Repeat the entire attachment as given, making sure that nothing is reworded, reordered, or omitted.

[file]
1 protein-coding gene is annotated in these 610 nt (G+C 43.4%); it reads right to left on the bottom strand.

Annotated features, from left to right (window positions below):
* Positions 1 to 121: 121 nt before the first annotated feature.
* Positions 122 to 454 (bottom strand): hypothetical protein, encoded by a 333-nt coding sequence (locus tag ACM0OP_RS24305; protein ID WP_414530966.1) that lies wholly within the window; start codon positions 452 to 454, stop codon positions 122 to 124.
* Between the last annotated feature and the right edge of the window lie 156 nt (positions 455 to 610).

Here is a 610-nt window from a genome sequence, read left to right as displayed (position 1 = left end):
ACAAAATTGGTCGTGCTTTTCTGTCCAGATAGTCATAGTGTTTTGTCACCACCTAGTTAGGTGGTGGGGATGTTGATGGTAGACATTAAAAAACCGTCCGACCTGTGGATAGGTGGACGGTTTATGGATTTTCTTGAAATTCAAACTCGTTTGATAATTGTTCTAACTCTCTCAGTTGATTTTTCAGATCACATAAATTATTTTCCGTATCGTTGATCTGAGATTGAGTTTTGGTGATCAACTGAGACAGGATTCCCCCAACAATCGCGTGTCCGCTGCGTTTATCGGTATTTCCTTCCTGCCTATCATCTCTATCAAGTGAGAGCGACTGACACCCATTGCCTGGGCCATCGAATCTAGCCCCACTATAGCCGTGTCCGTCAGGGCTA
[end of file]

1 protein-coding gene is annotated in these 610 nt (G+C 43.4%); it reads right to left on the bottom strand.

Annotated features, from left to right (window positions below):
* Positions 1 to 121: 121 nt before the first annotated feature.
* Positions 122 to 454 (bottom strand): hypothetical protein, encoded by a 333-nt coding sequence (locus tag ACM0OP_RS24305; protein ID WP_414530966.1) that lies wholly within the window; start codon positions 452 to 454, stop codon positions 122 to 124.
* Between the last annotated feature and the right edge of the window lie 156 nt (positions 455 to 610).

Here is a 610-nt window from a genome sequence, read left to right as displayed (position 1 = left end):
ACAAAATTGGTCGTGCTTTTCTGTCCAGATAGTCATAGTGTTTTGTCACCACCTAGTTAGGTGGTGGGGATGTTGATGGTAGACATTAAAAAACCGTCCGACCTGTGGATAGGTGGACGGTTTATGGATTTTCTTGAAATTCAAACTCGTTTGATAATTGTTCTAACTCTCTCAGTTGATTTTTCAGATCACATAAATTATTTTCCGTATCGTTGATCTGAGATTGAGTTTTGGTGATCAACTGAGACAGGATTCCCCCAACAATCGCGTGTCCGCTGCGTTTATCGGTATTTCCTTCCTGCCTATCATCTCTATCAAGTGAGAGCGACTGACACCCATTGCCTGGGCCATCGAATCTAGCCCCACTATAGCCGTGTCCGTCAGGGCTA